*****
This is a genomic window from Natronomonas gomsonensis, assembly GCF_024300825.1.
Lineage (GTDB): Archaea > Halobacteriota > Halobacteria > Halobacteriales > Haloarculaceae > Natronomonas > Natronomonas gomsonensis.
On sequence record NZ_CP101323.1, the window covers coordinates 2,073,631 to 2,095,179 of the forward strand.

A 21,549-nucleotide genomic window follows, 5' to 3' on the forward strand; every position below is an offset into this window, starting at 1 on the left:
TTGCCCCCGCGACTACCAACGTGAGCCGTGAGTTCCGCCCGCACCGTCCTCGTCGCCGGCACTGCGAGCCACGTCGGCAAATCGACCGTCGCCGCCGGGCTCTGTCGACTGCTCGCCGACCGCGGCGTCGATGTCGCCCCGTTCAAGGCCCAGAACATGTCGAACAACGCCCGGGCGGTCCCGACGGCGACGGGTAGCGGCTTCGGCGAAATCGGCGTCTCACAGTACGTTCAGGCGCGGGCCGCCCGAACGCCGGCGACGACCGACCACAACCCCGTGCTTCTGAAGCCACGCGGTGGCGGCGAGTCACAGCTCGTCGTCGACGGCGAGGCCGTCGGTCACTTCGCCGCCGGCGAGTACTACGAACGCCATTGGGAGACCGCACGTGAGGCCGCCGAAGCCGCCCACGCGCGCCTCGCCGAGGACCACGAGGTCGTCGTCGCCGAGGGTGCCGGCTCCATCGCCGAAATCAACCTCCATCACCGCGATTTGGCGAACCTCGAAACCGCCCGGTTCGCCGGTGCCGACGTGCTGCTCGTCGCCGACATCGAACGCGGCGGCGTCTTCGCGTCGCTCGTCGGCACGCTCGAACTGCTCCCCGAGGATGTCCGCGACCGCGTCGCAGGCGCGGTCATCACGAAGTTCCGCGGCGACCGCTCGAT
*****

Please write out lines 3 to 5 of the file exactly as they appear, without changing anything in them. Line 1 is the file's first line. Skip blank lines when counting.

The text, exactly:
On sequence record NZ_CP101323.1, the window covers coordinates 2,073,631 to 2,095,179 of the forward strand.

A 21,549-nucleotide genomic window follows, 5' to 3' on the forward strand; every position below is an offset into this window, starting at 1 on the left:
TTGCCCCCGCGACTACCAACGTGAGCCGTGAGTTCCGCCCGCACCGTCCTCGTCGCCGGCACTGCGAGCCACGTCGGCAAATCGACCGTCGCCGCCGGGCTCTGTCGACTGCTCGCCGACCGCGGCGTCGATGTCGCCCCGTTCAAGGCCCAGAACATGTCGAACAACGCCCGGGCGGTCCCGACGGCGACGGGTAGCGGCTTCGGCGAAATCGGCGTCTCACAGTACGTTCAGGCGCGGGCCGCCCGAACGCCGGCGACGACCGACCACAACCCCGTGCTTCTGAAGCCACGCGGTGGCGGCGAGTCACAGCTCGTCGTCGACGGCGAGGCCGTCGGTCACTTCGCCGCCGGCGAGTACTACGAACGCCATTGGGAGACCGCACGTGAGGCCGCCGAAGCCGCCCACGCGCGCCTCGCCGAGGACCACGAGGTCGTCGTCGCCGAGGGTGCCGGCTCCATCGCCGAAATCAACCTCCATCACCGCGATTTGGCGAACCTCGAAACCGCCCGGTTCGCCGGTGCCGACGTGCTGCTCGTCGCCGACATCGAACGCGGCGGCGTCTTCGCGTCGCTCGTCGGCACGCTCGAACTGCTCCCCGAGGATGTCCGCGACCGCGTCGCAGGCGCGGTCATCACGAAGTTCCGCGGCGACCGCTCGAT